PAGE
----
Emile Durkheim Durkheim’s analysis of

Emile Durkheim
Durkheim’s analysis of the
process of social change involved
in industrialization is presented in
his first major work, De la
division du travail social,
He describes how societies begin
in simple forms of interaction and
are held together by solidarity and
likenesses. In such societies the
members have similar aims and
homogeneous societies he called
The growth of societies, together with
technical and economic advance, makes the
interrelationships more complicated and
diverse. When this happens the functions and
positions of individuals in societies will vary
and each person’s work becomes more
specialised. Members of society also become
more independent. Durkheim called these
‘organic societies’
The role of the law
In both types of society law plays an
important role. In mechanical societies, its
main function is to enforce the uniformity and
the status quo. In organic societies, its main
function is to integrate the diverse parts of the
society and ensure that they co-exist without
Durkheim saw crime as a normal occurence,
and said it is impossible to have a society totally
devoid of crime. All societies generate some
rules and provide sanctions in case they are
broken. Therefore crime is a necessary feature
of every society and, provided it does not
exceed certain levels, the society is healthy.
Durkheim argues that crime originates in
society and is a fundamental condition of social
He claimed that the best examples of healthy
levels of criminality were to be found in
simple, mechanical societies.
An unhealthy level of criminality is more
likely to arise in an organic society, and to be
the result of the law being inadequate to
regulate the interactions of the various parts of
that society. The incomplete integration gives
rise to anomie, one of the results of which is
excessive or unhealthy levels of criminality
Punishment in a mechanical society
The punishment of criminals play an
important role in the maintenance of the
social solidarity. When the dictates of the
collective conscience are violated, society
responds with repressive sanctions not so
much for retribution or deterrence, but
because without them those who are making
the “perpetual and costly sacrifices” would
become severely demoralized.
The punishment of criminals also acts as
a visible, societal expression of the
inferiority and blameworthiness of the
criminal group. This reinforces the sense
of superiority and righteousness found in
the mass of the people, and thus
strengthens the solidarity of the society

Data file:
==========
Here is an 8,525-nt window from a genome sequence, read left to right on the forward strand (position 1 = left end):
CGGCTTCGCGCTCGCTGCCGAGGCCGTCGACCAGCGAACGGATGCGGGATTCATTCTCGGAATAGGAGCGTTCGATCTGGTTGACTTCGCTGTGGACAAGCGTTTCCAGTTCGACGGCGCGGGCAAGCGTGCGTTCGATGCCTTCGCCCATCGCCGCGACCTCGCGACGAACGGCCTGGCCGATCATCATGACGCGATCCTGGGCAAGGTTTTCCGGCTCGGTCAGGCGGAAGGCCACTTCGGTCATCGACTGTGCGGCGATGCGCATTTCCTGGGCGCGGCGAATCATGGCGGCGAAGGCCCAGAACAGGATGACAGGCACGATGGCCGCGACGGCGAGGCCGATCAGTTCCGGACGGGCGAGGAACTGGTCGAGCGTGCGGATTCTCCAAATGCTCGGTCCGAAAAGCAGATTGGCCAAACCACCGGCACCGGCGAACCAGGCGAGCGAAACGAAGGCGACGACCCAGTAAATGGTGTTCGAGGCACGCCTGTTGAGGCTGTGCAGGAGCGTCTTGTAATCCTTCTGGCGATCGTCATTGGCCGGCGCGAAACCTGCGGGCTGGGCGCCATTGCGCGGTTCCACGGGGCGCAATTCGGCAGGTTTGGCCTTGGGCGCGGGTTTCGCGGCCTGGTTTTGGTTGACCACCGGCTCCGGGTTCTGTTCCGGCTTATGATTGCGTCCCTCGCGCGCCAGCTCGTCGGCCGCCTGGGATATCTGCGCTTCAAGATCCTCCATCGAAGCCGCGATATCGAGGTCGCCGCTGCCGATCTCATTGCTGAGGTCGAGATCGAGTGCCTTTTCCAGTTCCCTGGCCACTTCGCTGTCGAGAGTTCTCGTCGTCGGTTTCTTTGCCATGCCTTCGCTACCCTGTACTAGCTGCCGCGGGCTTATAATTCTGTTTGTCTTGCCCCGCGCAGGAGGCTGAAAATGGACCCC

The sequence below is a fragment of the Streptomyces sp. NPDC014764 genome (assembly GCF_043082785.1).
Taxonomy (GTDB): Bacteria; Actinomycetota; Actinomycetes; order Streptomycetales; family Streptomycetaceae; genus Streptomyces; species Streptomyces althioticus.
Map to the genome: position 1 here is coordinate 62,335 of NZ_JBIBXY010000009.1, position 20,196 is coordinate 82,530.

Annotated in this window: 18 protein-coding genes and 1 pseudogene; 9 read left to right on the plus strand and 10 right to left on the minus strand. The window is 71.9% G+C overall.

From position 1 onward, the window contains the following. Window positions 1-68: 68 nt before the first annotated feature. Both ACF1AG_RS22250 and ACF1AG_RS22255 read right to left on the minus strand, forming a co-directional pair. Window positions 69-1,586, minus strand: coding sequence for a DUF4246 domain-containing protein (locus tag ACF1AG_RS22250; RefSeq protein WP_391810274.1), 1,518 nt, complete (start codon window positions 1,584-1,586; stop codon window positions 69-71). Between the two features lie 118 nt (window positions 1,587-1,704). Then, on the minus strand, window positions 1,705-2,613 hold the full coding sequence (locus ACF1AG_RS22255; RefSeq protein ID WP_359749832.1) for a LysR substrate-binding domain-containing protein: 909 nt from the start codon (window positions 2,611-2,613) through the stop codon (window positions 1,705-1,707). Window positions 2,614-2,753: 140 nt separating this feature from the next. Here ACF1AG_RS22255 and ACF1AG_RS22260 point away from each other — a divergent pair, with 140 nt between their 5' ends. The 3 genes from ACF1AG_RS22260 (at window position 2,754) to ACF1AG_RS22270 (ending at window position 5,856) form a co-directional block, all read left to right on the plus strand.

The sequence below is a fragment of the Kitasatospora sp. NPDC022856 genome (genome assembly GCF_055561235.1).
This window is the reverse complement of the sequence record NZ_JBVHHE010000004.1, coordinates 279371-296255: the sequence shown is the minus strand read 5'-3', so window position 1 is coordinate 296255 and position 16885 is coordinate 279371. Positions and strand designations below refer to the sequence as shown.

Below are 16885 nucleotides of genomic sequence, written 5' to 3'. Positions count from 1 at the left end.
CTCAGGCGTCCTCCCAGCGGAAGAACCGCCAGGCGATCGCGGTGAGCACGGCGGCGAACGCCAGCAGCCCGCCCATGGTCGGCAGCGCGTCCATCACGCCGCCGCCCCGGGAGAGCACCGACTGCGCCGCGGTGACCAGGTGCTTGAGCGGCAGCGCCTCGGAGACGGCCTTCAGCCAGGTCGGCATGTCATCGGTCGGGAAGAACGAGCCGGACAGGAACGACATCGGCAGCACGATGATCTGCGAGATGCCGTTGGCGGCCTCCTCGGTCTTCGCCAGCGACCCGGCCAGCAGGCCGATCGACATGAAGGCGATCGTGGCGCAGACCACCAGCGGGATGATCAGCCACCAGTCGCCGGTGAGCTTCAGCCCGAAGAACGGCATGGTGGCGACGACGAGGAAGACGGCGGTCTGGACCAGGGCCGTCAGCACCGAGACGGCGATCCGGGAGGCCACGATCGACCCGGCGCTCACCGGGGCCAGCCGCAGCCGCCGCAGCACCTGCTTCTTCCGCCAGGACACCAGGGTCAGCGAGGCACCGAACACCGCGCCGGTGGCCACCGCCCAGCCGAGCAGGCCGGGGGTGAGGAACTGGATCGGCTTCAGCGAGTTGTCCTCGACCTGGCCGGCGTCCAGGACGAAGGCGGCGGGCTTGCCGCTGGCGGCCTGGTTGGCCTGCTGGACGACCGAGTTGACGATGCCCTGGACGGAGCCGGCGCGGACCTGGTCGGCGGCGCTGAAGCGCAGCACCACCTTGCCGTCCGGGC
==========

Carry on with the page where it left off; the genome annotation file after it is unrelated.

The pathological state of society
would be one in which there was no
crime. A society that had no crime
would be one in which the constraints
of the collective conscience were so
rigid that non one could oppose them.
In this type of situation crime would
be eliminated, but so would the
possibility of progressive social
To make progress, individual
originality must be able to express
itself. In order that the originality of
the idealist whose dreams trascend
his century may find expression, it is
necessary that the originality of the
criminal, who is below the level of his
time, shall also be possible. One does
not occur without the other
In the organic society the function of the law
is to regulate the interactions of the various
parts of the whole. If this regulation is
inadequate, there can result a variety of social
maladies, including crime. Durkheim called
the state of inadequate regulation anomie
The only mechanism that can limit human appetites
is human society
As a matter of fact, at every moment of history there
is a dim perception, in the moral consciousness of
societies, of the respective value of different social
services, the relative reward due each, and the
consequent degree of comfort appropriate on the
average to workers in each occupation….Under this
pressure, each in his sphere vaguely realizes the
extreme limit set to his ambitions and aspires to
nothing beyond….Thus, an end and goal are set to
the passions
Durkheim focused on situations of rapid social change,
including those in which the society goes into an economic
recession or repression
In the case of economic disasters, indeed,
something like a declassification occur which
suddenly casts certain individuals into a
lower state than their previous one. Then they
must reduce their requirements, restrain their
needs, learn greater self control… So they are
not adjusted to the condition forced on them,
and its very prospect is intolerable…..
Durkheim used his experience to explain high rates of suicide
during times of economic downturns. He argued that
something similar happened in times of rapid economic
It is the same if the source of the crisis is an abrupt
growth of power and wealth. Then truly, as the
conditions of life are changed, the standard
according to which needs were regulated can no
longer remain the same … The scale is upset; but a
new scale cannot be immediately improvised. Time is
required for the public conscience to reclassify men
and things. So long as the social forces thus freed
have not regained equilibrium, their respective
values are unknown and so all regulation is lacking
for a time
He then made the surprising argument that anomie (or the
deregulation of appetites) would be worse in time of
prosperity than in times of depression, since prosperity
stimulates the appetites just at the time when the restraints on
those appetites have broken down
With increased prosperity desires increase. At the
very moment when traditional rules have lost their
authority, the richer prize offered these appetites
stimulates them and makes them more exigent and
impatient of control. The state of de-regulation or
anomy is thus further heightened by passions being
less disciplined, precisely when they need more